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Baby Powder Lawsuit Alleges Ovarian Cancer Linked to Powder Use

talcum powderA woman has filed a baby powder lawsuit in New Jersey, claiming use of the talc over many years led to her diagnosis of ovarian cancer. This complaint joins a growing number of cases across the country that have alleged a dangerous link between regular use of this common product and an increased risk of cancer.

Karen and Norris Broussard filed their lawsuit in U.S. District Court for the District of New Jersey on October 16, 2014. In the complaint, Karen Broussard asserted she used Johnson’s Baby Powder for feminine hygiene purposes from 1980 to May 2014. According to the plaintiff, this was an “intended and foreseeable use of the product,” based on manufacturer Johnson & Johnson’s marketing and labeling of their product.

Baby powder cancer lawsuit allegations

On May 29, 2014, Broussard was diagnosed with ovarian cancer at the age of 51, which required subsequent surgeries and treatment. Broussard claims Johnson & Johnson knew of this risk when it marketed and sold the product to women like Broussard, but failed to provide adequate warning on their product packaging. Broussard states in her complaint that if she had known about the risk, she never would have used the powder in this manner.

Women have been using talcum powder for many decades for personal hygiene purposes, dusting their private areas or sprinkling the product in undergarments. Johnson & Johnson has marketed their product for this purpose, stating on the product bottle, “For you, use every day to help feel soft, fresh and comfortable.” However, studies from as early as 1971 have suggested a link between product use and an increased incidence cancer.

Broussard’s complaint cites the 1971 study, which was conducted by Dr. WJ Henderson and colleagues in Cardiff, Wales. The first epidemiological study was performed in 1982 and showed a 92 percent increased risk of ovarian cancer in women that used talcum powder on their genital area. Numerous studies since that time have also shown a compelling link between talcum powder use and the occurrence of ovarian cancer.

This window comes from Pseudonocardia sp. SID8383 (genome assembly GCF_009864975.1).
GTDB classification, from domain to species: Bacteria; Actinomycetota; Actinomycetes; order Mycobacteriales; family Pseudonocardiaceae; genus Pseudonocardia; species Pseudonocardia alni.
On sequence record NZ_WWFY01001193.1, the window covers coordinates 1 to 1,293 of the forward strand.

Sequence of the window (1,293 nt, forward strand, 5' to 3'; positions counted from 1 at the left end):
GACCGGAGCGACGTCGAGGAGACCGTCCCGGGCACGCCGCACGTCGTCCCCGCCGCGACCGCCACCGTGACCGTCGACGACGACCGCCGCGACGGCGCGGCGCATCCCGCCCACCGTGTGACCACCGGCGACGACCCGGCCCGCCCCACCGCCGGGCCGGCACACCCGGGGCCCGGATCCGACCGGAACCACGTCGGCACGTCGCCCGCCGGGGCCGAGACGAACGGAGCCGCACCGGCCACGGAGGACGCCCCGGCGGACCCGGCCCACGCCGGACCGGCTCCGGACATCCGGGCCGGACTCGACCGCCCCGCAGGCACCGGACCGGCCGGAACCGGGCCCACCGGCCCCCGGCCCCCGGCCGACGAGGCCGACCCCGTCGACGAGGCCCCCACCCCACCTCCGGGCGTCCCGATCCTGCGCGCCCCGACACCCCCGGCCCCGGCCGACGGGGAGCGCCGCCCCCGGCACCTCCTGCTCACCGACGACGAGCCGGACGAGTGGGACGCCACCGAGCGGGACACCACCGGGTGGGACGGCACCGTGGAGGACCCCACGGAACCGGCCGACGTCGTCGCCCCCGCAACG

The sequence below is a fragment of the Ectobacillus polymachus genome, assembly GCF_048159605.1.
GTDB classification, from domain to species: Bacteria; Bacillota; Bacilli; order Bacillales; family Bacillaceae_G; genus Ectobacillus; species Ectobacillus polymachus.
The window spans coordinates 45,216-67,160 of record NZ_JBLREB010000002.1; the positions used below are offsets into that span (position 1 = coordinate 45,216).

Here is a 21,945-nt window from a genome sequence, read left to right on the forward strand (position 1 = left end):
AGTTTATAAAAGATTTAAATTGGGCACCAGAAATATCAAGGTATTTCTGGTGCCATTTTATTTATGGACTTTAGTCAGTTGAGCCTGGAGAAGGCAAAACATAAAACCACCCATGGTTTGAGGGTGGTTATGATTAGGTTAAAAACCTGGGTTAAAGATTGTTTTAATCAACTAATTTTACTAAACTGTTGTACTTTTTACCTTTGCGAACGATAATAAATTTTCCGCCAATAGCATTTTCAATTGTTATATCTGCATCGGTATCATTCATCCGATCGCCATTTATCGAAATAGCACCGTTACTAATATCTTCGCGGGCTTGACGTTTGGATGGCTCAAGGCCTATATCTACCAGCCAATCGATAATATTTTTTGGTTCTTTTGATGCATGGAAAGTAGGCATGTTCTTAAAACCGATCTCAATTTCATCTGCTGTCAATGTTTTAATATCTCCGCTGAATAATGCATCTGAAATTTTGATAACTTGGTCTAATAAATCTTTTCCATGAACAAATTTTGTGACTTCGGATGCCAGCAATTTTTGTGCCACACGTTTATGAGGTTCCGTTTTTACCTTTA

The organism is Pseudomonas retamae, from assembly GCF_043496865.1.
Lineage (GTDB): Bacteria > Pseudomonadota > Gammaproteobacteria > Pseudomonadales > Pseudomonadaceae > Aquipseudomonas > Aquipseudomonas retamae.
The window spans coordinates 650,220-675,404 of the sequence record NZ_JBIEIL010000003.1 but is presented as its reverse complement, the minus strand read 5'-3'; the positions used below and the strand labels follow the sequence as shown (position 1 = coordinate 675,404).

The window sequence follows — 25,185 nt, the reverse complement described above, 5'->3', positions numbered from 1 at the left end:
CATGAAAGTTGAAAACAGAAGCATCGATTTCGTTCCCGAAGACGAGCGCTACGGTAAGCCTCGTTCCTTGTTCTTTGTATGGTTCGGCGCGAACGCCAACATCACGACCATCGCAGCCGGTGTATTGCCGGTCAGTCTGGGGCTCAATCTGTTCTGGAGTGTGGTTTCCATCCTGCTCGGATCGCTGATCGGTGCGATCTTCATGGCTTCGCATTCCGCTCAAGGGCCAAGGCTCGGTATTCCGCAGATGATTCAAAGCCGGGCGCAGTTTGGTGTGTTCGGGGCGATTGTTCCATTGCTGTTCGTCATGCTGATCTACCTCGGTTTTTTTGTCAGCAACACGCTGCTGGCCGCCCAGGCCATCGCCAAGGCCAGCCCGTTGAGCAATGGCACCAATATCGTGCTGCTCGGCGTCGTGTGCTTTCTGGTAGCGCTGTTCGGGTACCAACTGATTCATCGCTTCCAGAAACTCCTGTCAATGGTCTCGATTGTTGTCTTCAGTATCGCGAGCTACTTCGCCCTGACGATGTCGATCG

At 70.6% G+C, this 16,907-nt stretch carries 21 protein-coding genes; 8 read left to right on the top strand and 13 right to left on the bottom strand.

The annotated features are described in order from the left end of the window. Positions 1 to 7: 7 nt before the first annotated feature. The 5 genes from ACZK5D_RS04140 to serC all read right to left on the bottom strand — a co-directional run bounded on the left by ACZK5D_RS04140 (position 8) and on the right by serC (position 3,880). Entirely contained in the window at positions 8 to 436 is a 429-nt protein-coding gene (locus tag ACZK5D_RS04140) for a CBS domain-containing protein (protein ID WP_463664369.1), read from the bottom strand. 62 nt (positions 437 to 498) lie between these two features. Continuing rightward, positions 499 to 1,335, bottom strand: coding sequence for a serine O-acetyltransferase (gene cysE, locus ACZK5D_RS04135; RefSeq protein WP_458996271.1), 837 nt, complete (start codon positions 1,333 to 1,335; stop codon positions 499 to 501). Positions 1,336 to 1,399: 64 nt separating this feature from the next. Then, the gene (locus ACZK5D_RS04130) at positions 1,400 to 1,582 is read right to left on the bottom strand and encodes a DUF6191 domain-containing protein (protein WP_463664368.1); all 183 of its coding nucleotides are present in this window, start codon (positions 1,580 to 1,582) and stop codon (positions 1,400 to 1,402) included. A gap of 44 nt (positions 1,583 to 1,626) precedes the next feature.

In 2013, researchers conducted a pooled analysis of more than 8,500 cases and 9,859 controls. The analysis found “small-moderate” increases in most types of epithelial ovarian cancer. In fact, women that regularly applied talcum powder to their private areas increased their risk of ovarian cancer by 24 percent, according to this research. The results only found a link between genital use of talcum powder and cancer; powder used on other areas of the body did not increase the cancer risk.

Talc classified as potential carcinogen

The International Agency for Research on Cancer (IARC), which is part of the World Health Organization (WHO) classifies genital use of talcum powder as “possibly carcinogenic to humans.”  The Canadian government classifies talc as a “very toxic” and “cancer causing” substance under its Workplace Hazardous Materials Information System, giving it the same classification as asbestos.

Scientists believe powder particles may be absorbed through the vagina, where they can travel to the uterus and fallopian tubes. Despite the growing body of evidence, manufacturers like Johnson & Johnson still do not provide any type of warning on their product labels to alert women to this risk. Talcum powders continue to be marketed as a means of achieving cleanliness and freshness in various areas of the body.

In this talc lawsuit, Broussard and her husband have listed a number of counts against Johnson & Johnson, including failure to warn, negligence and breach of warranty. Norris Broussard has also listed loss of consortium as a count on the complaint, claiming his wife’s injuries have deprived him of her companionship and services. The couple is seeking damages from Johnson & Johnson in excess of $75,000 to compensate them for pain and suffering, medical costs, and other non-economic losses.

  1. Daily Mail, Women Who Regularly Use Talcum Powder Increase their Risk of Ovarian Cancer by 24%,

  2. American Cancer Society, Talcum Powder and Cancer: What is Talcum Powder?

  3. Cancer Prevention Research, Genital Powder Use and Risk of Ovarian Cancer: A Pooled Analysis of 8,525 Cases and 9,859 Controls,